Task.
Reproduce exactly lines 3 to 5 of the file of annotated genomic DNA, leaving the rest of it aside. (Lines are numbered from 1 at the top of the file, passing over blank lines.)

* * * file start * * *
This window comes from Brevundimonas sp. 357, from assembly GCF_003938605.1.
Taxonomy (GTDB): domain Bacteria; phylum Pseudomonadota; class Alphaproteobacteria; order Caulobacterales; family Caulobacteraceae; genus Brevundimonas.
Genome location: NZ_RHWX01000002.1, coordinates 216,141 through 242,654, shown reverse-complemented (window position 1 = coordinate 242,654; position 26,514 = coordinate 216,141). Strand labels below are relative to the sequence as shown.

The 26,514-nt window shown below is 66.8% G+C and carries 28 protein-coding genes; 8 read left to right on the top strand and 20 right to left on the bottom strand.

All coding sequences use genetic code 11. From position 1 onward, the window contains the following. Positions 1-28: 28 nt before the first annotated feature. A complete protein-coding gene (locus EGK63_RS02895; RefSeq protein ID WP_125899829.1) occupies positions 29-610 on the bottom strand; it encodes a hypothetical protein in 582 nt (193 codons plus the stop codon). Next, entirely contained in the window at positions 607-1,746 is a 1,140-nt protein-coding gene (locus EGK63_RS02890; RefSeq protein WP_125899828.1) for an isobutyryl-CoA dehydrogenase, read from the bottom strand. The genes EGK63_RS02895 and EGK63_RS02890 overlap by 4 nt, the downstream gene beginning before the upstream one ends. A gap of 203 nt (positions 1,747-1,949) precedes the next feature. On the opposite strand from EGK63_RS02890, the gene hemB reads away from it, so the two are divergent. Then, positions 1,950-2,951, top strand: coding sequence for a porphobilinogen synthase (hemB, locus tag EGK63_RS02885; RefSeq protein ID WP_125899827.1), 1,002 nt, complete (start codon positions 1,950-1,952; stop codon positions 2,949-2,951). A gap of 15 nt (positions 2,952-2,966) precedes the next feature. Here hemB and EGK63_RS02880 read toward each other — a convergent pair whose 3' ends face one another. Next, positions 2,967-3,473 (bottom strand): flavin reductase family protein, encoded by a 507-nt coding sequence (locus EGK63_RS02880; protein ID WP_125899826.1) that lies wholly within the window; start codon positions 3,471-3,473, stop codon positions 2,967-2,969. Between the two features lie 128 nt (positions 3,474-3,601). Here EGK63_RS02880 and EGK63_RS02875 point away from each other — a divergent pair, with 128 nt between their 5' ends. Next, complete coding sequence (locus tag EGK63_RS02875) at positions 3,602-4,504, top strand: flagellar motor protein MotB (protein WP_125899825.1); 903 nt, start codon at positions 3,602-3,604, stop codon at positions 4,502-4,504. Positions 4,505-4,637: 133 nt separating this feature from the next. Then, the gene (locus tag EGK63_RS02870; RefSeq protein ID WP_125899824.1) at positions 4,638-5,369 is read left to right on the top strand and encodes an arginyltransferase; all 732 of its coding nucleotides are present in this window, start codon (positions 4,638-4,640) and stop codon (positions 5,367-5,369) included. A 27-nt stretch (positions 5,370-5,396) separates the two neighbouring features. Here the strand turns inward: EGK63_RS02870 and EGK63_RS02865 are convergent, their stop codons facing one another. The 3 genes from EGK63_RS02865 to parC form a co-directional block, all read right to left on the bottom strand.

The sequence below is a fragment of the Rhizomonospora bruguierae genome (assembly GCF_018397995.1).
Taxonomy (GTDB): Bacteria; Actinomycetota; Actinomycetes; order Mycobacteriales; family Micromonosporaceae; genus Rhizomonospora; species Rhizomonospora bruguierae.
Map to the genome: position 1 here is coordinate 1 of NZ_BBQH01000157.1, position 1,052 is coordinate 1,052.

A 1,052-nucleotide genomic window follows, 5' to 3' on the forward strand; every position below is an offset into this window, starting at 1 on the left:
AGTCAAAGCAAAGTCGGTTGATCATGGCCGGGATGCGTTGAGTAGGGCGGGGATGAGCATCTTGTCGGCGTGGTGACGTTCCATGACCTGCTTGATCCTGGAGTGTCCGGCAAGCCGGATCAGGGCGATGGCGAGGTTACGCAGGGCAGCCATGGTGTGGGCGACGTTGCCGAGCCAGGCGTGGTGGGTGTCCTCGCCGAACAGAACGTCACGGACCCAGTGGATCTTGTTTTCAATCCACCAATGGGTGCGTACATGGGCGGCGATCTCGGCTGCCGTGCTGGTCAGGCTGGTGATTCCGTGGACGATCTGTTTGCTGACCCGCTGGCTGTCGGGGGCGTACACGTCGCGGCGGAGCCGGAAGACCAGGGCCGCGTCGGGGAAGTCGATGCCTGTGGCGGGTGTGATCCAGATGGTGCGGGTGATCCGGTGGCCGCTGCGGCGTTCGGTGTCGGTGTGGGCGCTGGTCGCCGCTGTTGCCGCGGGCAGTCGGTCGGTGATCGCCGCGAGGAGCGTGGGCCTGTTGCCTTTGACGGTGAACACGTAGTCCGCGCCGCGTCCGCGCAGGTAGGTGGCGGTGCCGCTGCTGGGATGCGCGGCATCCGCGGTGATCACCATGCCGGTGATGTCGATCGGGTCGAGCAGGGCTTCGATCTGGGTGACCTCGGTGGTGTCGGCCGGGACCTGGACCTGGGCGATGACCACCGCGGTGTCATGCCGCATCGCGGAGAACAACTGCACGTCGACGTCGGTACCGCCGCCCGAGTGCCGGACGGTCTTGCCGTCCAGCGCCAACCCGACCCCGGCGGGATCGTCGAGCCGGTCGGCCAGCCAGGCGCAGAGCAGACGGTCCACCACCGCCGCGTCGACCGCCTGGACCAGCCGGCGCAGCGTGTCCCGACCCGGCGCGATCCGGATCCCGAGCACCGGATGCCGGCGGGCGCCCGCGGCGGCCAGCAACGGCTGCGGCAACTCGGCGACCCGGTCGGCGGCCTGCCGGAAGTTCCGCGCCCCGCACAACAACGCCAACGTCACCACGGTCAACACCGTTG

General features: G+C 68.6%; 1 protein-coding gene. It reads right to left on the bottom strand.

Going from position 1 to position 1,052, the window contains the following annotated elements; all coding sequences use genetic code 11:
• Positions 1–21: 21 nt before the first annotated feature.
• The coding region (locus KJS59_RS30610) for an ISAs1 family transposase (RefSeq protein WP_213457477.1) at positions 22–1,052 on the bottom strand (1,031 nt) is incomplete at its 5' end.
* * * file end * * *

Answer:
Genome location: NZ_RHWX01000002.1, coordinates 216,141 through 242,654, shown reverse-complemented (window position 1 = coordinate 242,654; position 26,514 = coordinate 216,141). Strand labels below are relative to the sequence as shown.

The 26,514-nt window shown below is 66.8% G+C and carries 28 protein-coding genes; 8 read left to right on the top strand and 20 right to left on the bottom strand.

All coding sequences use genetic code 11. From position 1 onward, the window contains the following. Positions 1-28: 28 nt before the first annotated feature. A complete protein-coding gene (locus EGK63_RS02895; RefSeq protein ID WP_125899829.1) occupies positions 29-610 on the bottom strand; it encodes a hypothetical protein in 582 nt (193 codons plus the stop codon). Next, entirely contained in the window at positions 607-1,746 is a 1,140-nt protein-coding gene (locus EGK63_RS02890; RefSeq protein WP_125899828.1) for an isobutyryl-CoA dehydrogenase, read from the bottom strand. The genes EGK63_RS02895 and EGK63_RS02890 overlap by 4 nt, the downstream gene beginning before the upstream one ends. A gap of 203 nt (positions 1,747-1,949) precedes the next feature. On the opposite strand from EGK63_RS02890, the gene hemB reads away from it, so the two are divergent. Then, positions 1,950-2,951, top strand: coding sequence for a porphobilinogen synthase (hemB, locus tag EGK63_RS02885; RefSeq protein ID WP_125899827.1), 1,002 nt, complete (start codon positions 1,950-1,952; stop codon positions 2,949-2,951). A gap of 15 nt (positions 2,952-2,966) precedes the next feature. Here hemB and EGK63_RS02880 read toward each other — a convergent pair whose 3' ends face one another. Next, positions 2,967-3,473 (bottom strand): flavin reductase family protein, encoded by a 507-nt coding sequence (locus EGK63_RS02880; protein ID WP_125899826.1) that lies wholly within the window; start codon positions 3,471-3,473, stop codon positions 2,967-2,969. Between the two features lie 128 nt (positions 3,474-3,601). Here EGK63_RS02880 and EGK63_RS02875 point away from each other — a divergent pair, with 128 nt between their 5' ends. Next, complete coding sequence (locus tag EGK63_RS02875) at positions 3,602-4,504, top strand: flagellar motor protein MotB (protein WP_125899825.1); 903 nt, start codon at positions 3,602-3,604, stop codon at positions 4,502-4,504. Positions 4,505-4,637: 133 nt separating this feature from the next. Then, the gene (locus tag EGK63_RS02870; RefSeq protein ID WP_125899824.1) at positions 4,638-5,369 is read left to right on the top strand and encodes an arginyltransferase; all 732 of its coding nucleotides are present in this window, start codon (positions 4,638-4,640) and stop codon (positions 5,367-5,369) included. A 27-nt stretch (positions 5,370-5,396) separates the two neighbouring features. Here the strand turns inward: EGK63_RS02870 and EGK63_RS02865 are convergent, their stop codons facing one another. The 3 genes from EGK63_RS02865 to parC form a co-directional block, all read right to left on the bottom strand.